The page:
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Active Roles On Demand Hosted - Administration Guide

Introduction About Active Roles Getting Started Rule-based Administrative Views Role-based Administration
Access Templates as administrative roles Access Template management tasks Examples of use Deployment considerations Windows claims-based Access Rules
Rule-based AutoProvisioning and Deprovisioning
About Policy Objects Policy Object management tasks Policy configuration tasks
Property Generation and Validation User Logon Name Generation Group Membership AutoProvisioning E-mail Alias Generation Exchange Mailbox AutoProvisioning AutoProvisioning for SaaS products OneDrive Provisioning Home Folder AutoProvisioning Script Execution Office 365 and Azure Tenant Selection User Account Deprovisioning Office 365 Licenses Retention Group Membership Removal Exchange Mailbox Deprovisioning Home Folder Deprovisioning User Account Relocation User Account Permanent Deletion Group Object Deprovisioning Group Object Relocation Group Object Permanent Deletion Notification Distribution Report Distribution
Deployment considerations Checking for policy compliance Deprovisioning users or groups Restoring deprovisioned users or groups Container Deletion Prevention policy Picture management rules Policy extensions
Understanding workflow Workflow activities overview Configuring a workflow
Creating a workflow definition Configuring workflow start conditions Configuring workflow parameters Adding activities to a workflow Configuring an Approval activity Configuring a Notification activity Configuring a Script activity Configuring an If-Else activity Configuring a Stop/Break activity Configuring an Add Report Section activity Configuring a Search activity Configuring CRUD activities Configuring a Save Object Properties activity Configuring a Modify Requested Changes activity Enabling or disabling an activity Enabling or disabling a workflow Using the initialization script
Example: Approval workflow E-mail based approval Automation workflow Activity extensions
Temporal Group Memberships Group Family Dynamic Groups Active Roles Reporting Management History
Understanding Management History Management History configuration Viewing change history
Workflow activity report sections Policy report items Active Roles internal policy report items
Examining user activity
Entitlement Profile Recycle Bin AD LDS Data Management One Identity Starling Management One Identity Starling Two-factor Authentication for Active Roles Managing One Identity Starling Connect Azure AD, Office 365, and Exchange Online management
Configuring Active Roles to manage hybrid AD objects Managing Hybrid AD Users Unified provisioning policy for Azure O365 Tenant Selection, Office 365 License Selection, and Office 365 Roles Selection, and OneDrive provisioning Office 365 roles management for hybrid environment users Managing Office 365 Contacts Managing Hybrid AD Groups Managing Office 365 Groups Managing Azure Security Groups Managing cloud-only Azure users Managing cloud-only Azure guest users Managing cloud-only Azure contacts Changes to Active Roles policies for cloud-only Azure objects Managing room mailboxes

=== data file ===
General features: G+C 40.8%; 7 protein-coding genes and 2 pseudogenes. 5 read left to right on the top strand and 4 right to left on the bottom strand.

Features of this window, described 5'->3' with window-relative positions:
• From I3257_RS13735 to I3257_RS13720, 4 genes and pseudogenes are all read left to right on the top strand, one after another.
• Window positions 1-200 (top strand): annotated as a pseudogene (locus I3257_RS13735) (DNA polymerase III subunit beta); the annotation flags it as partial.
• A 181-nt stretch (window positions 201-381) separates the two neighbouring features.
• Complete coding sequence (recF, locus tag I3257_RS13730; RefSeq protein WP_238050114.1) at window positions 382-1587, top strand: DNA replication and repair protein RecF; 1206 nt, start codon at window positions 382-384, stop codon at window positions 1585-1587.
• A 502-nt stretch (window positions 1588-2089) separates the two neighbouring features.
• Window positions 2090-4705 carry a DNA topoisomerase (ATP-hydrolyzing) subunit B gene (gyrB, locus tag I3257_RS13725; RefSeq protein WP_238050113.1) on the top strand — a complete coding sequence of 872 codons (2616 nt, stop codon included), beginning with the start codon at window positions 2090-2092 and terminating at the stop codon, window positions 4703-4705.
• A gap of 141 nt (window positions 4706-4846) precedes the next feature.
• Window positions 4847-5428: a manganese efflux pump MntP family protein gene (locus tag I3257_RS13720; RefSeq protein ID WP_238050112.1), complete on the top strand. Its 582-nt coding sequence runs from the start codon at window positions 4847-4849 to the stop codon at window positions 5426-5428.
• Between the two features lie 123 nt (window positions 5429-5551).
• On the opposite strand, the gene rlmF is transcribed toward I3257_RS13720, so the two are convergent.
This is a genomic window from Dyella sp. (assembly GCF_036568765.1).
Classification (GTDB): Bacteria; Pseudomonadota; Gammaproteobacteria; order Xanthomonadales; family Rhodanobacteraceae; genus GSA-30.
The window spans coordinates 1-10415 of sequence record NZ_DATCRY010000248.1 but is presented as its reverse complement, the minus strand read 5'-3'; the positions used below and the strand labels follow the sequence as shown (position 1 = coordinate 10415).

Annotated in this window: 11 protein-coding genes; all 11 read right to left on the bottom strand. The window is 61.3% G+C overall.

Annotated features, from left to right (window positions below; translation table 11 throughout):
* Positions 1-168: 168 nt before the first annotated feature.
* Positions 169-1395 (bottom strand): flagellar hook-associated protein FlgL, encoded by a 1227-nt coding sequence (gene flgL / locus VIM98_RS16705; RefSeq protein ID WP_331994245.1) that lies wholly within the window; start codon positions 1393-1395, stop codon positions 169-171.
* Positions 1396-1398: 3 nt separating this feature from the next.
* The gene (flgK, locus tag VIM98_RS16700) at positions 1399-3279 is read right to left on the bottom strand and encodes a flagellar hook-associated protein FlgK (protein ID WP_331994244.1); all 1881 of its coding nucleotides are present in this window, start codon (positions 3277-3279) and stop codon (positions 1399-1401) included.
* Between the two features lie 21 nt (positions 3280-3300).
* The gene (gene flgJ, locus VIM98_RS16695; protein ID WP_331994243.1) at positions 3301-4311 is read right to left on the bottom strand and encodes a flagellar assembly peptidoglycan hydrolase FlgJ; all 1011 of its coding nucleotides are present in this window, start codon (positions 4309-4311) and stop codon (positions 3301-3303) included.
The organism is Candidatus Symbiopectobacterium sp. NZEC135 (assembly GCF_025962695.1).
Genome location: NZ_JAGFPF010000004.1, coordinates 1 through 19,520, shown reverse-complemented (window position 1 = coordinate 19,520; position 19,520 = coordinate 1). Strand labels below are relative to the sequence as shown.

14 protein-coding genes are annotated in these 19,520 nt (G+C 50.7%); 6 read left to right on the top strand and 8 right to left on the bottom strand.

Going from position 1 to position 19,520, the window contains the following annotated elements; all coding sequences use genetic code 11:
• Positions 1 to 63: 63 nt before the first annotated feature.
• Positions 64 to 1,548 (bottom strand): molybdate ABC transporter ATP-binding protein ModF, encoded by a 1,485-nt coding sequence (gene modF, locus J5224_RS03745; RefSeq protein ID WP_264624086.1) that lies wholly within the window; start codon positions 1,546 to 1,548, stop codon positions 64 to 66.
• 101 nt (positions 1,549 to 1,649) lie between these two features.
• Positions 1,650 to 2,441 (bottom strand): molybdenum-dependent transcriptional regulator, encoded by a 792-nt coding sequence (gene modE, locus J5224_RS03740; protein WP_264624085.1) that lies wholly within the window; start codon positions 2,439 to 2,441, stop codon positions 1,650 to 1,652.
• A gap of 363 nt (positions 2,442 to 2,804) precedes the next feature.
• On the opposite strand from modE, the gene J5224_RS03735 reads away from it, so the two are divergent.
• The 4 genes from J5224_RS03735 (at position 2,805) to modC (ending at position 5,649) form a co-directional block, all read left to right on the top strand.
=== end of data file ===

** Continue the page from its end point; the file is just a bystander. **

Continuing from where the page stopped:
Managing Configuration of Active Roles
Connecting to the Administration Service Adding and removing managed domains Using unmanaged domains Evaluating product usage Creating and using virtual attributes Examining client sessions Monitoring performance Customizing the console Using Configuration Center Changing the Active Roles Admin account Enabling or disabling diagnostic logs Active Roles Log Viewer
SQL Server Replication Appendix A: Using regular expressions Appendix B: Administrative Template Appendix C: Communication ports Appendix D: Active Roles and supported Azure environments Appendix E: Enabling Federated Authentication Appendix F: Active Roles integration with other One Identity and Quest products Appendix G: Active Roles integration with Duo Appendix H: Active Roles integration with Okta

Registering an AD LDS instance

Active Roles provides the ability to manage directory data in Microsoft Active Directory Lightweight Directory Services (AD LDS), an independent mode of Active Directory formerly known as Active Directory Application Mode (ADAM).

A running copy of the AD LDS directory service is referred to as a service instance (or, simply, instance). To use Active Roles for managing data hosted by the AD LDS directory service, you first need to register the instance that holds the data to manage.

Once an instance has been registered, the Active Roles client interfaces—Console, Web Interface and ADSI Provider—can be used to access, view and modify directory data in the application and configuration partitions found on the instance. The instances registered with Active Roles are referred to as managed AD LDS instances.